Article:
DescriptionIn the U.K., and arguably around the world, there has been a drive towards identifying market solutions to entrenched social problems, through engagement with civil society organisations such as charities and social businesses. This has been argued as being part of a wider neoliberal policy agenda focused on new public management approaches to public service delivery and third sector reform. This policy paradigm has viewed social investment as a means of increasing the size and sustainability of social businesses, leading to interventions centred upon making the sector more ‘investment ready’. Such interventions can however, ignore the tensions that exist at the heart of social businesses in delivering social and economic outcomes, which can be exacerbated by seeking traditional market mechanisms such as investment. This can hamper attempts to grow the social business sector if the right balance is not found in policy and practice in capacity building support. This paper adopts a mixed-methods research approach to explore social business sustainability in a UK setting. The research gathered organisational demographic data and CEO perceptions to assess the investment readiness of 1,475 social businesses/charities and this data was then triangulated with qualitative data gathered from semi-structured interviews gathered from 45 key stakeholders in the sector. The data reveals that the vast majority of social businesses/charities in this study are ‘investment unready’ and instead require overtly focused capacity-building and sustainability enhancement programmes.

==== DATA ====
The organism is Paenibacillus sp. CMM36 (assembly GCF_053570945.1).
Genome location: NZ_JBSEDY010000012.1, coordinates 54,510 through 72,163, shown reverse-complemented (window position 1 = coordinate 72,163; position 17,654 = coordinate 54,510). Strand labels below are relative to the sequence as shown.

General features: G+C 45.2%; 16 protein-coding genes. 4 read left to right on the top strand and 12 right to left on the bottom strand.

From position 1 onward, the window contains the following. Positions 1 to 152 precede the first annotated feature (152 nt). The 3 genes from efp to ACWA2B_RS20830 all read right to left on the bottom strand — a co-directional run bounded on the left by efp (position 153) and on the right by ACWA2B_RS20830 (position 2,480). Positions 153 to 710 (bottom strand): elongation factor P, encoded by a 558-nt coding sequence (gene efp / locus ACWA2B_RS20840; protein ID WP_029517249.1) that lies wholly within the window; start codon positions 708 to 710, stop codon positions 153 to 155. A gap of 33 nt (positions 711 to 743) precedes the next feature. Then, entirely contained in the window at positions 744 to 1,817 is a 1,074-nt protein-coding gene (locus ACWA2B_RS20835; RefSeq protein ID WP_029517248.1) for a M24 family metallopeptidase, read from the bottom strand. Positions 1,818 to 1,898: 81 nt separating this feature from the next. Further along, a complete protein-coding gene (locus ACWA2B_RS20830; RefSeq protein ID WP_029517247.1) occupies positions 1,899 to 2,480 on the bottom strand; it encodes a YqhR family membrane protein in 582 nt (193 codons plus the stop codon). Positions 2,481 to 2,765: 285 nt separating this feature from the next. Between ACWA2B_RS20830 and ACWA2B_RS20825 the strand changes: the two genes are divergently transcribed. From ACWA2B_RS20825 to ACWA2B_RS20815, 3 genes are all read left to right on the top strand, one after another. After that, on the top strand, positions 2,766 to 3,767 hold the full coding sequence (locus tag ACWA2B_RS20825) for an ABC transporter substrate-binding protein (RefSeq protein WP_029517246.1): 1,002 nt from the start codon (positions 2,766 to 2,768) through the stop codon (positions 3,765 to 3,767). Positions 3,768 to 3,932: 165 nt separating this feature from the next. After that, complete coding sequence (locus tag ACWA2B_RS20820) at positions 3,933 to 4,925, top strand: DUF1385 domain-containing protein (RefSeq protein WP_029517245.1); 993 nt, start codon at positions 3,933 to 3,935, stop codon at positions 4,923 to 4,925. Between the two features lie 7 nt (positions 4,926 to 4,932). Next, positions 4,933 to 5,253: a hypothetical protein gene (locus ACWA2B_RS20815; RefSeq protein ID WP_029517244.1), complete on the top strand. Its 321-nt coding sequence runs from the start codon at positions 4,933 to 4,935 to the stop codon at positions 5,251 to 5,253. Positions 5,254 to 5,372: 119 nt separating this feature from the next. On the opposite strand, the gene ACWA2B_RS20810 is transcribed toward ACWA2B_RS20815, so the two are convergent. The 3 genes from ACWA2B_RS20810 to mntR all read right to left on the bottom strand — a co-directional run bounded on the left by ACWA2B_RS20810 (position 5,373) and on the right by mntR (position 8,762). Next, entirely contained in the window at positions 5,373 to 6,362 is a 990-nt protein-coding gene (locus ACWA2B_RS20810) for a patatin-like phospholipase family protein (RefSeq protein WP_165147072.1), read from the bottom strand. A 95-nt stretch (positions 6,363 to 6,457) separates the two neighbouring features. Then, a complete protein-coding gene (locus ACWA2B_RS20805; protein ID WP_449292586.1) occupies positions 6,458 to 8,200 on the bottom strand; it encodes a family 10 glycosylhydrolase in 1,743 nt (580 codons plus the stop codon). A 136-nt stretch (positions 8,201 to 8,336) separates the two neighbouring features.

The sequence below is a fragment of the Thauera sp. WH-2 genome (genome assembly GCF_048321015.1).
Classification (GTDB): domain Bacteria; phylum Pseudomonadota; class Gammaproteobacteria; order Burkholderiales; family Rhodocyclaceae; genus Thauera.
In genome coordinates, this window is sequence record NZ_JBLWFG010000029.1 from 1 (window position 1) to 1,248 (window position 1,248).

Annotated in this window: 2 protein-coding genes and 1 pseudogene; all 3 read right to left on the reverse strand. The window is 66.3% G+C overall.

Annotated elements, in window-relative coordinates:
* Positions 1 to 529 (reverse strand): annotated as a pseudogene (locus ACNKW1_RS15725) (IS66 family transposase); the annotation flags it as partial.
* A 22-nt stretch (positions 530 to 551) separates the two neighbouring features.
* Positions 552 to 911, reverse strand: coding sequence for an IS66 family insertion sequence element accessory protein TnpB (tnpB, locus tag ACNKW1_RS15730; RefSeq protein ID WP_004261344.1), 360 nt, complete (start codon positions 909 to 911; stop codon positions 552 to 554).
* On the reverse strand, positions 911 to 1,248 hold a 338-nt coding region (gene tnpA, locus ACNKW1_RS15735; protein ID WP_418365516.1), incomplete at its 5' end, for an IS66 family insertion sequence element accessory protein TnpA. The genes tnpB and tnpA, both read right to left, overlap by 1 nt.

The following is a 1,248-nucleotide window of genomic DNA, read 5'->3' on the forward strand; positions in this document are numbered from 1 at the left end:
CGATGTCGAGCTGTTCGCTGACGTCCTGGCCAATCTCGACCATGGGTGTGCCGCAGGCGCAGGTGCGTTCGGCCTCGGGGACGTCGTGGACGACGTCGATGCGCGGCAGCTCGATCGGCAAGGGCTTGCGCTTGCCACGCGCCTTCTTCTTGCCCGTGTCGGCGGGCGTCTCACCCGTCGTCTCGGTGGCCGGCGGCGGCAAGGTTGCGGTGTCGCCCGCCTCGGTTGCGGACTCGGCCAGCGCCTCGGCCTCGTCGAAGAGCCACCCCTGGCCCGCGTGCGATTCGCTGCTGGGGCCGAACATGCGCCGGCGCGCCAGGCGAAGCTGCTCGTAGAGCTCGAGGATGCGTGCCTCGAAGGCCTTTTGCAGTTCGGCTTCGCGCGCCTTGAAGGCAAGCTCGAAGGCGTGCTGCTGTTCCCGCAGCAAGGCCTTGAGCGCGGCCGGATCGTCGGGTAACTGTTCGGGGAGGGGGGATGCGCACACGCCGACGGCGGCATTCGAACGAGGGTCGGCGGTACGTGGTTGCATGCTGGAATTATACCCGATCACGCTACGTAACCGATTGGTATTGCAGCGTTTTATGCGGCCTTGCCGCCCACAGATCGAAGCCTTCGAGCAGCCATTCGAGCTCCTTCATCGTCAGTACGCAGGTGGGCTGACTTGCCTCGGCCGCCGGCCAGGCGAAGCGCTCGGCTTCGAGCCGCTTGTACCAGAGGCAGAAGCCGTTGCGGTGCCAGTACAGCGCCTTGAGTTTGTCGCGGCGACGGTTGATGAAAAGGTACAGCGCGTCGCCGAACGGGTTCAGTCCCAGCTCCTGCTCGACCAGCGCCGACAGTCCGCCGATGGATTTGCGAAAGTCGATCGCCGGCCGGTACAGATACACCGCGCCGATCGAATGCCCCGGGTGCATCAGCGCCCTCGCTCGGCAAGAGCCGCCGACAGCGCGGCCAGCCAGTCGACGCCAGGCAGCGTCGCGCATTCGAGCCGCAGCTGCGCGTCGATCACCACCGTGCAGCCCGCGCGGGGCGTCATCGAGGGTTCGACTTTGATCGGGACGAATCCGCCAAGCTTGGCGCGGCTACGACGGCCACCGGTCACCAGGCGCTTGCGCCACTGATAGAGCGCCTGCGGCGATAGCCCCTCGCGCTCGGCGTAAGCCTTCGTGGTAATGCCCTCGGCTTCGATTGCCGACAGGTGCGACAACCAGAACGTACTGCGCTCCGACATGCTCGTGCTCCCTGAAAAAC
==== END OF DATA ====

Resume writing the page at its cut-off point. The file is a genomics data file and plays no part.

|Period||1 Dec 2018|
|Held at||National Economics University, Viet Nam|
|Degree of Recognition||International|
- investment readiness
- capacity building